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This article describes a new body of legal literature on the presidency. In contrast to older bodies of writing, which emphasize presidential independence, this body of writing emphasizes the dependence of the executive power, and a set of moral values associated with the office: faith, faithfulness, responsibility, honesty, due care, and professionalism, among others. The article considers prospects for enforcing this vision of the presidency in light of the particular problems posed by the Trump presidency. Many writers have complained of President Trump's leadership style, which is abrupt, reflexive, dissembling, and unilateral. I refer to this as the problem of "presidential whim." The best prospects for checking presidential whim and enforcing the vision of the presidency set out in the new legal literature is congressional regulation of delegated presidential power. For example, Congress could mandate by statute that the President engage in some form of interagency review before exercising powers delegated by statute. Congress could forbid the use of social media platforms like Twitter as a means of exercising statutory power. Statutory procedural requirements would then enable a more effective practice of judicial review of presidential action focused on procedural compliance. Courts could also develop a procedural version of non-delegation doctrine to restrict unstructured delegations of power to the President.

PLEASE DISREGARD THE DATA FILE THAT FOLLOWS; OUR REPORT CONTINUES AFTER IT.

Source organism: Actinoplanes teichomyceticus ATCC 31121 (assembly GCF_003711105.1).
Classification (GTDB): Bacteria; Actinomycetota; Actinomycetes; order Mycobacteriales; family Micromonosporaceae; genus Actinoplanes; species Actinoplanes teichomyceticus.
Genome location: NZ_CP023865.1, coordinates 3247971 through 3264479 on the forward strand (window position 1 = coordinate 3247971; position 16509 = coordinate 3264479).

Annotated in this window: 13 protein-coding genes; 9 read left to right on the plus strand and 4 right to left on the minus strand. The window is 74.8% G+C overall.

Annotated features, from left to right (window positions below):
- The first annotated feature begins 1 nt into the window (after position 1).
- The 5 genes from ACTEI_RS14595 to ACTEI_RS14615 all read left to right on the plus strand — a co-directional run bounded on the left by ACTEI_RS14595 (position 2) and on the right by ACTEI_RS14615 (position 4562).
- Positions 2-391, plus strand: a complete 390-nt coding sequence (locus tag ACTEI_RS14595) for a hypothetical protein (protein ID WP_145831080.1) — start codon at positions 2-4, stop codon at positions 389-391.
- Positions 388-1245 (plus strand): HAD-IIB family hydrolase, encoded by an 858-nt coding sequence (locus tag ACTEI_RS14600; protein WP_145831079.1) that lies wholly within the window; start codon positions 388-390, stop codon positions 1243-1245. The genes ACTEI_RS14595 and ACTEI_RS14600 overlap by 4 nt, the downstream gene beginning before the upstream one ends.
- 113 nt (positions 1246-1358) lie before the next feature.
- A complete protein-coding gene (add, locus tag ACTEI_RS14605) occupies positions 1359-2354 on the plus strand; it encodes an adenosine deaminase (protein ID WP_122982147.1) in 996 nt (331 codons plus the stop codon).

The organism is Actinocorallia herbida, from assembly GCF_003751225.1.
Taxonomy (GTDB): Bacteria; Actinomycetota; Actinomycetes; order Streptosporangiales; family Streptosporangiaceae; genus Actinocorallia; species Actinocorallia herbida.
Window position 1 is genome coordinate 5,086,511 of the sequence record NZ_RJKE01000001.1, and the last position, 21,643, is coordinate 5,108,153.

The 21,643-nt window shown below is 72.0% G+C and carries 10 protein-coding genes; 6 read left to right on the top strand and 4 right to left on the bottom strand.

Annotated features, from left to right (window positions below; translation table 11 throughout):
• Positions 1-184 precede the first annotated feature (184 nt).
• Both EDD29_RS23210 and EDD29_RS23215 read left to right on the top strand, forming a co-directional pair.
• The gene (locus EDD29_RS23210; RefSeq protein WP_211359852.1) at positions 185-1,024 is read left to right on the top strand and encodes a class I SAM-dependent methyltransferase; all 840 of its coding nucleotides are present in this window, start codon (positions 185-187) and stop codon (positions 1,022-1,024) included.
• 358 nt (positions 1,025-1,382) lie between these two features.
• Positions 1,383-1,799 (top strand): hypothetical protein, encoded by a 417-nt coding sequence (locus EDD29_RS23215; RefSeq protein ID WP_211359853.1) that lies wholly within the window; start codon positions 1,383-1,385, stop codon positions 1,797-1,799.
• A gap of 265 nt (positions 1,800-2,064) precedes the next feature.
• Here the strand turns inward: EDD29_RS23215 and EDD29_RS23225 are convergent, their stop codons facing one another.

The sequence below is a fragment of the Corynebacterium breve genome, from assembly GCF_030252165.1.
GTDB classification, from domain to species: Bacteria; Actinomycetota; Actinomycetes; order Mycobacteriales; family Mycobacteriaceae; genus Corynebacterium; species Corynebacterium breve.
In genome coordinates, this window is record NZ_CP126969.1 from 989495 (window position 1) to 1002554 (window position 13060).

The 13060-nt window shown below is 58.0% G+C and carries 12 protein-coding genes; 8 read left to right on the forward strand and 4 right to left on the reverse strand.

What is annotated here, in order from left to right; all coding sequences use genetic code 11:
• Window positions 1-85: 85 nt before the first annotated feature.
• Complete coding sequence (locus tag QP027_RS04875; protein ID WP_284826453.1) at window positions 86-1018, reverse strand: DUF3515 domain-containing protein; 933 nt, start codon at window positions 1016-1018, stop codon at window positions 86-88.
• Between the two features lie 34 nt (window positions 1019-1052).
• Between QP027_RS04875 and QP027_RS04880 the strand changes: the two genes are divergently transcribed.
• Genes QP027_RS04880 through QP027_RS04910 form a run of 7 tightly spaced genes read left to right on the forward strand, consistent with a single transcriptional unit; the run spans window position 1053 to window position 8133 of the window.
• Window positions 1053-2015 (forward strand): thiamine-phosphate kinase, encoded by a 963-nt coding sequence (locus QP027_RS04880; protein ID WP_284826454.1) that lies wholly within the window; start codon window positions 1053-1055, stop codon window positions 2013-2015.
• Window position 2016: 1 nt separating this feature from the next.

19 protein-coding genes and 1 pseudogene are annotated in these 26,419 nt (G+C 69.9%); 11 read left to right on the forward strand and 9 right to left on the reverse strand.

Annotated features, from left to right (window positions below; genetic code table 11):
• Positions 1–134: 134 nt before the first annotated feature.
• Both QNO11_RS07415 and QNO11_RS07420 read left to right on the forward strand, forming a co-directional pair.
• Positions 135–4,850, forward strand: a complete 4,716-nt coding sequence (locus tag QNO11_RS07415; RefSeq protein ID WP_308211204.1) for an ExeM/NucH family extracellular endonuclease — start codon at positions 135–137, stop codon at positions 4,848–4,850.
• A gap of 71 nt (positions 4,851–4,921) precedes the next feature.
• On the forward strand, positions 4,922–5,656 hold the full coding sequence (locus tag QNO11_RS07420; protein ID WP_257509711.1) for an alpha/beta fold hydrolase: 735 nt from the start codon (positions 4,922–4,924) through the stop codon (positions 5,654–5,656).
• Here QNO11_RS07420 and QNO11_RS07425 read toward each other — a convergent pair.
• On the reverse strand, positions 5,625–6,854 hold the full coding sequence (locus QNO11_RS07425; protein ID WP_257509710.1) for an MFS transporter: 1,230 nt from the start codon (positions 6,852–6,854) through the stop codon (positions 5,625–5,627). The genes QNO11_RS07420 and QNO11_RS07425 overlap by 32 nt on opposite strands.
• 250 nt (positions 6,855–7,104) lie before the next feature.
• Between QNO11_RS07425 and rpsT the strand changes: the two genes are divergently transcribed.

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Ohio Northern University Law Review

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This article was originally published in the Ohio Northern University Law Review.